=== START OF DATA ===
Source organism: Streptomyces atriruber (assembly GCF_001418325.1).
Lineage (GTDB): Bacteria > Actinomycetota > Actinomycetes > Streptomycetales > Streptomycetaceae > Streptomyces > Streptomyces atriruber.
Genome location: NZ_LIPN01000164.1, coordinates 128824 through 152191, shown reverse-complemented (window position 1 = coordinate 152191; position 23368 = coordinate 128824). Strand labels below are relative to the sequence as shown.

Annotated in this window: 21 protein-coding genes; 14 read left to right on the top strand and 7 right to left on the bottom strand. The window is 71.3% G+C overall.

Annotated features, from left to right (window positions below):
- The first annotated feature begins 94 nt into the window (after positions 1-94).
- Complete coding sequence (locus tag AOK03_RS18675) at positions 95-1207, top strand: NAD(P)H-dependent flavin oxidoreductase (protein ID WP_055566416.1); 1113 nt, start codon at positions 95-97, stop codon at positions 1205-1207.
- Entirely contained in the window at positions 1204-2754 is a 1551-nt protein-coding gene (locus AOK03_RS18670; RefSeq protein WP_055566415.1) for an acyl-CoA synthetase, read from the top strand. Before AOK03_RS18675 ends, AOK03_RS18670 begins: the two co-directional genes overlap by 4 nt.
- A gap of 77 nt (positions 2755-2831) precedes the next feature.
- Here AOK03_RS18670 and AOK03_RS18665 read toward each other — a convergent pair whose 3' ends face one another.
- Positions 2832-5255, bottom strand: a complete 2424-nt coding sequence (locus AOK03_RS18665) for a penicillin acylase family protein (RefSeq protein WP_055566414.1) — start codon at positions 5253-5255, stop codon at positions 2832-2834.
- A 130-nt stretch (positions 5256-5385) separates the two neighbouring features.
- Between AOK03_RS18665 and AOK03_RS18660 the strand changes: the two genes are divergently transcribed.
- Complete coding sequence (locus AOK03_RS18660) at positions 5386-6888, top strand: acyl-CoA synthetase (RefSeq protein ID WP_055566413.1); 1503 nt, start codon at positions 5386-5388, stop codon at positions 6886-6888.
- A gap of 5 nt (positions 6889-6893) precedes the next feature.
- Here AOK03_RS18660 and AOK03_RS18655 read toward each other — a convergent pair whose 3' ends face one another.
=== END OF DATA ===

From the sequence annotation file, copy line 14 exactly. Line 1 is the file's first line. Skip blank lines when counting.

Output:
- Complete coding sequence (locus AOK03_RS18660) at positions 5386-6888, top strand: acyl-CoA synthetase (RefSeq protein ID WP_055566413.1); 1503 nt, start codon at positions 5386-5388, stop codon at positions 6886-6888.